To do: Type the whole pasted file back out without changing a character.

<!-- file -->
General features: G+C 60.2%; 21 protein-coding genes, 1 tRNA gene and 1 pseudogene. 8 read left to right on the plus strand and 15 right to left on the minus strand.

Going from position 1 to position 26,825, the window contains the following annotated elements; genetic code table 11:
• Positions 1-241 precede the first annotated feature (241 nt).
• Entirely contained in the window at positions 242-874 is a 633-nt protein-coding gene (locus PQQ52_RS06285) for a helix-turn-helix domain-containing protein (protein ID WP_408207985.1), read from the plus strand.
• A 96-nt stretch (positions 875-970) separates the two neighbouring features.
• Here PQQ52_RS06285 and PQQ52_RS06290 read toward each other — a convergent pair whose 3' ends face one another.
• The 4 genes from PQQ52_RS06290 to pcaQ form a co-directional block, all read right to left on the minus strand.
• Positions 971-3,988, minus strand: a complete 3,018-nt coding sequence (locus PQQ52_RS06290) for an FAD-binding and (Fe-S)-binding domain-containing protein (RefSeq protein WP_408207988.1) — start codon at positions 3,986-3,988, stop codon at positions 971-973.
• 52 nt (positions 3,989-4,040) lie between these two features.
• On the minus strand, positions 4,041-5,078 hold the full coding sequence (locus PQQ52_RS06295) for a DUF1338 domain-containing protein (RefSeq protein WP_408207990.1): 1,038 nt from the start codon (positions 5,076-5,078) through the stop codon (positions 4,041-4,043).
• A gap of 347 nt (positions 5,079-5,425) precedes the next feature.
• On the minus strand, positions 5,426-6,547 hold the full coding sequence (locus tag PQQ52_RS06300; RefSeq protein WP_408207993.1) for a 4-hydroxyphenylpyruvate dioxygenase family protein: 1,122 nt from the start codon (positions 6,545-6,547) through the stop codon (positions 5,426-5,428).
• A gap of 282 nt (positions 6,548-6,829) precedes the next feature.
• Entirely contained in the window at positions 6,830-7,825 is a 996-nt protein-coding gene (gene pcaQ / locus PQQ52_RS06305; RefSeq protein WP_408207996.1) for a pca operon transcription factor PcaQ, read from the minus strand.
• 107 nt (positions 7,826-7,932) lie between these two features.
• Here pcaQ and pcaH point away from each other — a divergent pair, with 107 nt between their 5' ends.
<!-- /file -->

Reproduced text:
General features: G+C 60.2%; 21 protein-coding genes, 1 tRNA gene and 1 pseudogene. 8 read left to right on the plus strand and 15 right to left on the minus strand.

Going from position 1 to position 26,825, the window contains the following annotated elements; genetic code table 11:
• Positions 1-241 precede the first annotated feature (241 nt).
• Entirely contained in the window at positions 242-874 is a 633-nt protein-coding gene (locus PQQ52_RS06285) for a helix-turn-helix domain-containing protein (protein ID WP_408207985.1), read from the plus strand.
• A 96-nt stretch (positions 875-970) separates the two neighbouring features.
• Here PQQ52_RS06285 and PQQ52_RS06290 read toward each other — a convergent pair whose 3' ends face one another.
• The 4 genes from PQQ52_RS06290 to pcaQ form a co-directional block, all read right to left on the minus strand.
• Positions 971-3,988, minus strand: a complete 3,018-nt coding sequence (locus PQQ52_RS06290) for an FAD-binding and (Fe-S)-binding domain-containing protein (RefSeq protein WP_408207988.1) — start codon at positions 3,986-3,988, stop codon at positions 971-973.
• 52 nt (positions 3,989-4,040) lie between these two features.
• On the minus strand, positions 4,041-5,078 hold the full coding sequence (locus PQQ52_RS06295) for a DUF1338 domain-containing protein (RefSeq protein WP_408207990.1): 1,038 nt from the start codon (positions 5,076-5,078) through the stop codon (positions 4,041-4,043).
• A gap of 347 nt (positions 5,079-5,425) precedes the next feature.
• On the minus strand, positions 5,426-6,547 hold the full coding sequence (locus tag PQQ52_RS06300; RefSeq protein WP_408207993.1) for a 4-hydroxyphenylpyruvate dioxygenase family protein: 1,122 nt from the start codon (positions 6,545-6,547) through the stop codon (positions 5,426-5,428).
• A gap of 282 nt (positions 6,548-6,829) precedes the next feature.
• Entirely contained in the window at positions 6,830-7,825 is a 996-nt protein-coding gene (gene pcaQ / locus PQQ52_RS06305; RefSeq protein WP_408207996.1) for a pca operon transcription factor PcaQ, read from the minus strand.
• 107 nt (positions 7,826-7,932) lie between these two features.
• Here pcaQ and pcaH point away from each other — a divergent pair, with 107 nt between their 5' ends.